The health of former NFL players has only become a real front-burner issue in recent years, but it’s been on the mind of Dr. Archie Roberts for much longer than that.
Roberts, a former NFL quarterback who went on to become a heart surgeon, helped found the Living Heart Foundation in 2001 after retiring from his practice.
“I wasn’t very good at golf,” Roberts said. “I thought that I could perhaps do something to help the plight of the health related to former NFL players. There wasn’t much going on at that time to help retired players after they left the NFL.”
More than a decade later, the project has helped test and screen almost 4,000 retired players for a variety of potential cardiovascular and cognitive ailments.
And Saturday, a new care model developed by the foundation in conjunction with the NFL Players Association will debut at the University of Minnesota’s Signature Health and Wellness. More than 20 former players, many of them retired Vikings, will undergo comprehensive physical exams, electrocardiograms and lab tests.
Dr. William Conroy, the medical director for the U of M’s Signature Health and Wellness, said much of the testing will focus on problems related to weight concerns such as diabetes, hypertension and sleep apnea as well as orthopedic and cognitive issues.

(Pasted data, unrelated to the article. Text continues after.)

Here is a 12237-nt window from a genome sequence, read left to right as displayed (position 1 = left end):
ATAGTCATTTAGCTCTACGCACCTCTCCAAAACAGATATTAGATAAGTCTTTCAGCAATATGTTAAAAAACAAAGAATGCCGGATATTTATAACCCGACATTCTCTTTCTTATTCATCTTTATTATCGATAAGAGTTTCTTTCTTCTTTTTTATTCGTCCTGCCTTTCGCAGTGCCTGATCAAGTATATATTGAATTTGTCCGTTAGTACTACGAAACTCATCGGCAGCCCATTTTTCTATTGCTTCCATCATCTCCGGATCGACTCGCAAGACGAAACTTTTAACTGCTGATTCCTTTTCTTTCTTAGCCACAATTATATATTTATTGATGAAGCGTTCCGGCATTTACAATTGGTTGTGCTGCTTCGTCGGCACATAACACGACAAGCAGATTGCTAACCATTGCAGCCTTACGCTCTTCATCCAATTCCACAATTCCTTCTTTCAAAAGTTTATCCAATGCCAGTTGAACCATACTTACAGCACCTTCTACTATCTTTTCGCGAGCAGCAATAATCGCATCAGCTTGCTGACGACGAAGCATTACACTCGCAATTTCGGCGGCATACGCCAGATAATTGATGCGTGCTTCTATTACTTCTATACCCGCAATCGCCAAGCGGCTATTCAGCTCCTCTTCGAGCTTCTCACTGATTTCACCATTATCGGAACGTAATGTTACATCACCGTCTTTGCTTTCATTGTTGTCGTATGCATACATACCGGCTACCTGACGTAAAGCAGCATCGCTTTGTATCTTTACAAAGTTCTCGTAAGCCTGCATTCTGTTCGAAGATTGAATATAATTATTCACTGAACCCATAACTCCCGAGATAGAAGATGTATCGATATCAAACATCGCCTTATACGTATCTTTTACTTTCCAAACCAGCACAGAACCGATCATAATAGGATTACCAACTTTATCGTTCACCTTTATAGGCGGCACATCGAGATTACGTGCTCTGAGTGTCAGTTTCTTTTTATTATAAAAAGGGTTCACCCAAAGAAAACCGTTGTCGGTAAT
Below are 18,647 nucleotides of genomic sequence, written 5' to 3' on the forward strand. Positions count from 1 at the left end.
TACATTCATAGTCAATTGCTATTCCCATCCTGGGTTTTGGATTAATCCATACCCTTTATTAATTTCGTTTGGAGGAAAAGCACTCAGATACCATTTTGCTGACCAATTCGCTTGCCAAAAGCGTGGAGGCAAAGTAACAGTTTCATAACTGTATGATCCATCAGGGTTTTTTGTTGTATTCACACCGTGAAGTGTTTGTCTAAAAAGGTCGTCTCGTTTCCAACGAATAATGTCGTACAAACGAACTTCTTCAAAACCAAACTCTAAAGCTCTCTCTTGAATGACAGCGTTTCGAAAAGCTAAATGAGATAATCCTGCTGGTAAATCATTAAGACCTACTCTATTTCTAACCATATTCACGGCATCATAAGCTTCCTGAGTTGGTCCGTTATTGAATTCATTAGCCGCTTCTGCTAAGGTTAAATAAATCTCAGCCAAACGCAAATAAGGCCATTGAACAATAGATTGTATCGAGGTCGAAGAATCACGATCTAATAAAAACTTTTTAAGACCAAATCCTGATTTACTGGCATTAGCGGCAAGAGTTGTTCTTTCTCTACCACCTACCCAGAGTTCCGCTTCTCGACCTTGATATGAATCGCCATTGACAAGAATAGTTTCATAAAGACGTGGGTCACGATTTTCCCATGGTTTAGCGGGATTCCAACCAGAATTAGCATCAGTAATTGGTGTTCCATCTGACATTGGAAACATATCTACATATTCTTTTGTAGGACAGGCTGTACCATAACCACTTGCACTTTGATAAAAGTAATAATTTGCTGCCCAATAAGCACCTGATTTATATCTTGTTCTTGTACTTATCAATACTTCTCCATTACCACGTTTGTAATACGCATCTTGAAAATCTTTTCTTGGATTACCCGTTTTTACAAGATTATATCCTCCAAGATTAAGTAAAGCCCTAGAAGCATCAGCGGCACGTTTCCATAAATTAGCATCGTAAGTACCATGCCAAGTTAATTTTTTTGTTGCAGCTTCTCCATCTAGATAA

“I think for a variety of reasons, these are more common problems among NFL players than the general public,” Conroy said. “Those are all things that are common, but what we’re happy to report is that there are things we can do to help them. There are some great things we can do to help them.”
Former Vikings great Carl Eller is among those slated to go through the tests. Eller, 74, said he has stayed mostly on top of his health by remaining active since his retirement following the 1979 season. But Eller said he has also seen his peers, including former teammates, struggle to do the same.
As a result, Eller — the current president of the NFL Retired Players Association — has developed programs designed to help players transition from playing to retirement. Physical health is a key component of that, so when he was asked to be a part of this new program, he was eager.
“The lifestyle changes so much when you retire, and how much you use your body changes drastically. I think that plays a large role in your quality of life,” Eller said. “If you’re not doing well physically, it affects you emotionally, socially, all of those things.”
To that end, former players will have access to a panel discussion Saturday on nutrition, concussions and orthopedic health after their tests are finished.
“We’ll try to touch on all the major things they’re at risk for,” Conroy said. “This is by no means a final stop for them. But they should get some valuable information they can use to improve their health.”